The International Dolphin Day is celebrated annually every September 12 and it was created a year ago by Sea Shepherd, a non-profit, marine conservation activism organization based in Washington in the United States, to mark the one year anniversary of the largest slaughter of cetaceans (whales and dolphins) in recorded history which took place in Faroe Islands resulting to 1,428 dolphin deaths and the event is a reminder that the remaining dolphins in the world should have protection.

As part of the global action, Mangrove Matters PH, a youth-led conservation group, and Earth Island Institute, an international organization that promotes awareness and protection of marine mammals in the Philippines, call for the greater protection of the Irrawaddy Dolphin (Orcaella brevirostris) subpopulation in Iloilo and Guimaras Straits, which include the coastal areas of the provinces of Iloilo, Guimaras, and Negros Occidental. This facultative freshwater species can be found in the coast and estuaries in India and Southeast Asia including the Philippines. In the country, there are three

(3) subpopulations and these are in Malampaya Sound and Municipality of Quezon in Palawan and in the Iloilo-Guimaras Straits. However, there is a new record of Irrawaddy Dolphin sighting in the Bicol region.

Scientists, with the help of local communities, discovered the Irrawaddies of Negros Occidental in 2010. Since then, numerous studies have been carried out regarding their population, habitat, and surrounding communities. As early as 2014, conservation and management plans have been drawn up by scientists and researchers identifying the steps to fully protect the last remaining Irrawaddies in the Iloilo-Guimaras Straits.

Trixie Concepcion, the Regional Director for Asia Pacific of Earth Island Institute highlights the need of protection of the Irrawaddy Dolphins in Iloilo-Guimaras Straits and these are at risk of extinction.“In 2018, the Irrawaddy dolphin Iloilo-Guimaras subpopulation was declared Critically Endangered by the International Union for the Conservation of Nature (IUCN) where an estimated 10-13 individuals remain. In the same year, the IUCN declared 340

square kilometers as Important Marine Mammal Area (IMMA) from Panay to


To date, there has been very little action in convening the management agencies and implementing the plans laid out by scientists to save the last remaining Irrawaddies of Negros. The dolphins continue to die on an average of one individual per year. For the last two years, three Irrawaddy dolphins have died, including a juvenile last 25 September 2020. Scientists estimate that there are only ten to thirteen individual Irrawaddy dolphins left in Negros Occidental. This kind of mortality rate is alarming given the very small number of Irrawaddies in Negros”, Concepcion said.

“There is a need to conserve dolphins as they perform important ecosystem services such as keeping fish populations in balance. The presence of dolphins also indicates a healthy environment as it would indicate the presence of fish. The extirpation of the Irrawaddys in the Iloilo and Guimaras is a huge loss for biodiversity and marine ecosystems in this area”, Concepcion added.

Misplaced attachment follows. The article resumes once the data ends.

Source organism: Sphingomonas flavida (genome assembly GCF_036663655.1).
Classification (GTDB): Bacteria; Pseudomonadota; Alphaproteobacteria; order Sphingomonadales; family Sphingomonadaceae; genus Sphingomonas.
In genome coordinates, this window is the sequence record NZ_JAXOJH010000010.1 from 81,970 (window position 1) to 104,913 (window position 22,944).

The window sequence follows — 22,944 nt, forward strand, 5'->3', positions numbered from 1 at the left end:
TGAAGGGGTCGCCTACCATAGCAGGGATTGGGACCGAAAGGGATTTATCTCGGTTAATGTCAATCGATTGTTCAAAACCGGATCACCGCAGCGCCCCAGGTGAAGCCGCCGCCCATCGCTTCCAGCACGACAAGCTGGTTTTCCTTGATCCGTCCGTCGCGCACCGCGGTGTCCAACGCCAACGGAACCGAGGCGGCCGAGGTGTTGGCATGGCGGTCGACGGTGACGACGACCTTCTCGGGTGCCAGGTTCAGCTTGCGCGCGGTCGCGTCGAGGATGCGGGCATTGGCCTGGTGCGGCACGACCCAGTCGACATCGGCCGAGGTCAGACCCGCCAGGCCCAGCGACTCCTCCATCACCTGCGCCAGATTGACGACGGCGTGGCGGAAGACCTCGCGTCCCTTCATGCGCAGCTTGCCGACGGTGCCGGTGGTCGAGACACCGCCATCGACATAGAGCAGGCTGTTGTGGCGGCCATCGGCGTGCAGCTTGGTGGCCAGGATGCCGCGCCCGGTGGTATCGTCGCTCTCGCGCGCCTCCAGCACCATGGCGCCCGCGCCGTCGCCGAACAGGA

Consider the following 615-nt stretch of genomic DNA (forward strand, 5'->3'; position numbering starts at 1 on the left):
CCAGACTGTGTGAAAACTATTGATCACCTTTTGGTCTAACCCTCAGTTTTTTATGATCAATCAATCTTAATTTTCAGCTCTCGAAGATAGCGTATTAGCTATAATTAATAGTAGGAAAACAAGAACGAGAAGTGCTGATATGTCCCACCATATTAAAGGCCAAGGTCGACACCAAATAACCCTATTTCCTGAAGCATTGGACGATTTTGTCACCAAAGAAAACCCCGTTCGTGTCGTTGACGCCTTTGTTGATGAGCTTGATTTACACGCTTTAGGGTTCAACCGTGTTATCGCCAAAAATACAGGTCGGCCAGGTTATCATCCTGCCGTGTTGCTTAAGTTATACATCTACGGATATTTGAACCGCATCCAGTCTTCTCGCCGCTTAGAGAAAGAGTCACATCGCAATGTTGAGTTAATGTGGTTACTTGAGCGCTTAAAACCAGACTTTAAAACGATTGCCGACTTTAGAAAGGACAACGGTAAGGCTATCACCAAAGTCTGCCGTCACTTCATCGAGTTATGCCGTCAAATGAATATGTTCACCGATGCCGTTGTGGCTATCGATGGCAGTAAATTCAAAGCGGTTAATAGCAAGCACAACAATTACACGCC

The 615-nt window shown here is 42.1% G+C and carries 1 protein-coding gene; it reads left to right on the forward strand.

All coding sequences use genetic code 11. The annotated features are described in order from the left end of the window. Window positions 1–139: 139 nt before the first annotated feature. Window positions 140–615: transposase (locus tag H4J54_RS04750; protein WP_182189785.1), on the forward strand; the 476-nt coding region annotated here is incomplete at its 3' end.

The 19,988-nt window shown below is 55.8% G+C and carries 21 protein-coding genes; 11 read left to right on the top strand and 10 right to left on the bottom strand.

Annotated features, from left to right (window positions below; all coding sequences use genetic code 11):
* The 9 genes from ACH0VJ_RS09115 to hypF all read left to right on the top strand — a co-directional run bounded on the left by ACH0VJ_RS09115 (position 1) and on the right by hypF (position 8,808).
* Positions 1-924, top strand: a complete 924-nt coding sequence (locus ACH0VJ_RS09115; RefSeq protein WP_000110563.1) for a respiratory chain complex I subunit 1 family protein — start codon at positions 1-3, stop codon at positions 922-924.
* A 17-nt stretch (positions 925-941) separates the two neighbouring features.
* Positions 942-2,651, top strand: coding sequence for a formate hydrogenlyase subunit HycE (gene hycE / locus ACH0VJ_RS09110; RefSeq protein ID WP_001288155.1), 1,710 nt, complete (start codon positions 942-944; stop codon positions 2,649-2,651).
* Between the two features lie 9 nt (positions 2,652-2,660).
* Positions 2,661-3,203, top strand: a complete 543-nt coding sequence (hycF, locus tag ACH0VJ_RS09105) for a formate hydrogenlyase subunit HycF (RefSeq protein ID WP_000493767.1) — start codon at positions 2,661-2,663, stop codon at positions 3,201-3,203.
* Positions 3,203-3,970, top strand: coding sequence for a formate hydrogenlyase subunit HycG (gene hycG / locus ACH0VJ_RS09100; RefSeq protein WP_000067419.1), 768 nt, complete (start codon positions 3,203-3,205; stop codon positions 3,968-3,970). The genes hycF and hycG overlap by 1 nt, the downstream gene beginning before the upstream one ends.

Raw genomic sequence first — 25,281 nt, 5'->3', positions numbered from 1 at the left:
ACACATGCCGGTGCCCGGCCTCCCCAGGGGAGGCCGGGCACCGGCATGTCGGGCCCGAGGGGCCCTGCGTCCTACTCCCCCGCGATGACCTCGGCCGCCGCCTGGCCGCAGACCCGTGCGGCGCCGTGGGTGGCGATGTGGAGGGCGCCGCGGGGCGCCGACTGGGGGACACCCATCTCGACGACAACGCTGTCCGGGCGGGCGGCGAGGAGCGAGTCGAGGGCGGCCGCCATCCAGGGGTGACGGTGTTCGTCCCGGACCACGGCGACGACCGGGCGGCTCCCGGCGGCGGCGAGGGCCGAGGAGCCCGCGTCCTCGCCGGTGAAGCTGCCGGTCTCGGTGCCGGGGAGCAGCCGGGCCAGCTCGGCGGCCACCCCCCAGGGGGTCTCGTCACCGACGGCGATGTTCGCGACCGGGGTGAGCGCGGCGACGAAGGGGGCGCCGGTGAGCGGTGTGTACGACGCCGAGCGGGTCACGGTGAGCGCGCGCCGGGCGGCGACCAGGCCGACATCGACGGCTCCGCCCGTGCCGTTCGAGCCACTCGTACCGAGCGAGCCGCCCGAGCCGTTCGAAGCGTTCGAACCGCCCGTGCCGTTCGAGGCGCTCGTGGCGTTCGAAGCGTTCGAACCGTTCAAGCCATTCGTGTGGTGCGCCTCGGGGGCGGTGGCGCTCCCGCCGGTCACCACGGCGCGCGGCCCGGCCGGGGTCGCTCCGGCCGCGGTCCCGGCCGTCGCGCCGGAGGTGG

Matthew Vincent Tabilog, an early-career marine biologist and founder of Mangrove Matters PH, notes that the Irrawaddy Dolphins in the Iloilo and Guimaras Straits are threatened by the proposed Panay-Guimaras-Negros bridge which could lead to their subpopulation extinction and the youth should take part in campaign towards the protection of these dolphins.

“The Irrawaddy Dolphins are among the rarest and unique dolphins in the world. The construction of the proposed Panay-Guimaras-Negros (PGN) bridge would ultimately affect the Irrawaddy Dolphins since its construction would produce noise pollution and these dolphins use echolocation to forage and navigate themselves and such loud noises could lead them to stress and potentially death. Furthermore, many have not seen the Irrawaddy Dolphins because they are so rare to find one and will the next generations be able to see one if these will go extinct?”, Tabilog said.

“There were recent reports of dead Irrawaddy Dolphins in the coasts of Negros Occidental were mostly juvenile dolphins and the population can not sustain and increase if the young ones are the most vulnerable to death. The youth should be involved in this campaign because this generation will suffer the long-term impacts of environmental degradation and we do not want to see a precious dolphin species go to extinction just because of anthropogenic threats. We, the youth, should take up spaces in conservation and demand the government to protect our remaining thriving biodiversity”, Tabilog added.

Given the current situation of the Irrawaddy Dolphins found in the Iloilo-Guimaras Straits, there should be an urgency to protect the remaining population in Visayas from extinction. With the combined efforts of fisherfolk groups, scientists, communities, local and national governments, we may be able to preserve the gene pool of these rare dolphins and protect the biodiversity of Iloilo and Guimaras Straits.


This article is written for the International Dolphin Day by Mangrove Matters PH with Earth Island Institute

Image caption credits to Kimee Santiago; Photos by Mark de la Paz, Kaila Ledesma-Trebol, and Jozette Hisu-an via Negros Season of Culture